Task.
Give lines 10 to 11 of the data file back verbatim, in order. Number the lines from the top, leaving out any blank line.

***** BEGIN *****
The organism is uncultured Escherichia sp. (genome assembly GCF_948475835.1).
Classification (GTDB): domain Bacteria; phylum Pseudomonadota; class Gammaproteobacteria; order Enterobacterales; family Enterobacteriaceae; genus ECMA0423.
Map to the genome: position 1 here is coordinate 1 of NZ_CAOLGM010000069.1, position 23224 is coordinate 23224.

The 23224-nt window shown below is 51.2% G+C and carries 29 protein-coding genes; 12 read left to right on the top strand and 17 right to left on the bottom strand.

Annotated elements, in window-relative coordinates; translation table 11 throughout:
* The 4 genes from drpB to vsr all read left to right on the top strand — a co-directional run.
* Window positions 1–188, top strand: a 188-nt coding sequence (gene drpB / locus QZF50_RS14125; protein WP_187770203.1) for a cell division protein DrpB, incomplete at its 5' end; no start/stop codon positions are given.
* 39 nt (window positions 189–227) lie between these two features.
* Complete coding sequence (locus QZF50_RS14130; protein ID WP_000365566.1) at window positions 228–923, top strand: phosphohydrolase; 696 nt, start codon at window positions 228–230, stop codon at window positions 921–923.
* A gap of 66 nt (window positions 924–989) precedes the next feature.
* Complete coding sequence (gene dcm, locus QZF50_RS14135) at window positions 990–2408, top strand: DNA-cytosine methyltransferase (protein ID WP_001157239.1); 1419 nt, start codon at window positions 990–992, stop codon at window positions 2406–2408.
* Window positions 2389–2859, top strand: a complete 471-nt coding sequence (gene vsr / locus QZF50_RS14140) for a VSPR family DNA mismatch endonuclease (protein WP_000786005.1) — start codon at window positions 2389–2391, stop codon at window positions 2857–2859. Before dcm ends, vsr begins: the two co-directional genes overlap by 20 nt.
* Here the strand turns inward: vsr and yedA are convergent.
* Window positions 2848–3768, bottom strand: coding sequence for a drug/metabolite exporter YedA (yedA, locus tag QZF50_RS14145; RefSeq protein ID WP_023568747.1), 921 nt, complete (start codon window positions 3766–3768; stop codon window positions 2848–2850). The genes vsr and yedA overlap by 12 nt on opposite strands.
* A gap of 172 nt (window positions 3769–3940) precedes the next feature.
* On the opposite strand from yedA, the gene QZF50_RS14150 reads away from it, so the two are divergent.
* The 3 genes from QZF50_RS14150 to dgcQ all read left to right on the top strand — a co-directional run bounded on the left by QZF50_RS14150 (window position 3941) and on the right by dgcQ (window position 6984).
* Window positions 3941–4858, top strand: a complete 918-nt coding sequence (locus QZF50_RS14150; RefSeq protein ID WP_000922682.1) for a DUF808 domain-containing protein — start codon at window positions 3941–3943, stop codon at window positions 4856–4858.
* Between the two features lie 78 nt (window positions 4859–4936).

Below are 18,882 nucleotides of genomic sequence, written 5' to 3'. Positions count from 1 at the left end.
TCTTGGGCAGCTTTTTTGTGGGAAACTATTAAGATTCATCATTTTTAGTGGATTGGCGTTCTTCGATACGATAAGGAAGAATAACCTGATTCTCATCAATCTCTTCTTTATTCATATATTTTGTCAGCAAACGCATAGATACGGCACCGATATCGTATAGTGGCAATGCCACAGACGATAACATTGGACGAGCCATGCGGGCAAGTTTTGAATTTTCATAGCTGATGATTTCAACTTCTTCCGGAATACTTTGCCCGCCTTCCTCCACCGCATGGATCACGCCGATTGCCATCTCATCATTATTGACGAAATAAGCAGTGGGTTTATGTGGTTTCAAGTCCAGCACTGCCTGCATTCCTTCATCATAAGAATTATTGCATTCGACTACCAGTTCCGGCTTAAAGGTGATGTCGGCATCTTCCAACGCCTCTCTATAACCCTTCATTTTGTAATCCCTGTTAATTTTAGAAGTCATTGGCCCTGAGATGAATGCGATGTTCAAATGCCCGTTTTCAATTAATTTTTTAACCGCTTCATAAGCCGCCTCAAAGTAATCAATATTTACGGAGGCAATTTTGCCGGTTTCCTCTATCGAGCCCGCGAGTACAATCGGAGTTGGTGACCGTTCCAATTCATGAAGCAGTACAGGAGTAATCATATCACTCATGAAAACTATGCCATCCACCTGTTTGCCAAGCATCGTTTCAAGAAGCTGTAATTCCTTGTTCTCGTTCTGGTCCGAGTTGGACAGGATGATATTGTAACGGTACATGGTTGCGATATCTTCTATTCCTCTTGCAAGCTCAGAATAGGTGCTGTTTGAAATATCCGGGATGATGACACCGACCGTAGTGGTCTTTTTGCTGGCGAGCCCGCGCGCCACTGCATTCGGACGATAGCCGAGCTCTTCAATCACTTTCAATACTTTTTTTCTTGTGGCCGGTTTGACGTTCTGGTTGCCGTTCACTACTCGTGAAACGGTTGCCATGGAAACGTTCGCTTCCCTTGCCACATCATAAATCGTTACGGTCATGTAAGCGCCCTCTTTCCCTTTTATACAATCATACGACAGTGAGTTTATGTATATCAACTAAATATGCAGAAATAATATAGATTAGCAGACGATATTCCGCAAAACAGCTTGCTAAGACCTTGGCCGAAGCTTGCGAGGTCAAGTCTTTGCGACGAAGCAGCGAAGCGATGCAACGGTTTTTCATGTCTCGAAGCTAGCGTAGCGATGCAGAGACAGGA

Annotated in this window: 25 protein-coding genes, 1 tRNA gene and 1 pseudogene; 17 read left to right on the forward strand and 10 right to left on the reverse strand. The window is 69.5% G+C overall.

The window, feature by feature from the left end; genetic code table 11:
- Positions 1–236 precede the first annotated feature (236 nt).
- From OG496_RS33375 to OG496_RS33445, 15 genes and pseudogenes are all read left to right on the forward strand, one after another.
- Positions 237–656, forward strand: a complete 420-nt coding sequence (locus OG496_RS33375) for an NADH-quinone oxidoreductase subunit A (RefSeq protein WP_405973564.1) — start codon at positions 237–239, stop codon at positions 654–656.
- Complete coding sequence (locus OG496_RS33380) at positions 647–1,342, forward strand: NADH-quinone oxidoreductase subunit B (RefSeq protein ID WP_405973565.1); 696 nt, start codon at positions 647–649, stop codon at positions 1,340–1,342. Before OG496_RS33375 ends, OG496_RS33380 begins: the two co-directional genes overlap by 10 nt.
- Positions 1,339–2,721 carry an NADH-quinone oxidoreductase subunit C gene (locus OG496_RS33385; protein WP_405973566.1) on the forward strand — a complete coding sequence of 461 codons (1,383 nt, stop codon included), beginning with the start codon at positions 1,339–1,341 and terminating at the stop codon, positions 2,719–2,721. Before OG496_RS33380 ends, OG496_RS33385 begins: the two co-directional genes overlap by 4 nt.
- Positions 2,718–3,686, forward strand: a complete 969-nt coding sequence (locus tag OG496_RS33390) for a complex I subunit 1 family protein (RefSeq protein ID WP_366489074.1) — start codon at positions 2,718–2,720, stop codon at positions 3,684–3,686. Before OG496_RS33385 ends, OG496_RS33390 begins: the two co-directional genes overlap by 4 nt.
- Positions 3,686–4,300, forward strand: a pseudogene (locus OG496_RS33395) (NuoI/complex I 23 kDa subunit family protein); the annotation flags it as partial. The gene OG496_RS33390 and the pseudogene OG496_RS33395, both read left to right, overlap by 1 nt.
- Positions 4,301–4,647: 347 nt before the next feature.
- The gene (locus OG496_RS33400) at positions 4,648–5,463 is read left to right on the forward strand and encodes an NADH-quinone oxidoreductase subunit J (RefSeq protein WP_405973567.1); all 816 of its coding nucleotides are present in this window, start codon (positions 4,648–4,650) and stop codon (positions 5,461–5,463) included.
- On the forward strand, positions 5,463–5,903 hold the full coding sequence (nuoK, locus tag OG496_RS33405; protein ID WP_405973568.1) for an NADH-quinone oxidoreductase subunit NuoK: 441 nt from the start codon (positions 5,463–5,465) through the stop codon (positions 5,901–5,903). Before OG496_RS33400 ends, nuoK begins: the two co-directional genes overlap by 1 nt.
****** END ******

* A gap of 66 nt (window positions 924–989) precedes the next feature.
* Complete coding sequence (gene dcm, locus QZF50_RS14135) at window positions 990–2408, top strand: DNA-cytosine methyltransferase (protein ID WP_001157239.1); 1419 nt, start codon at window positions 990–992, stop codon at window positions 2406–2408.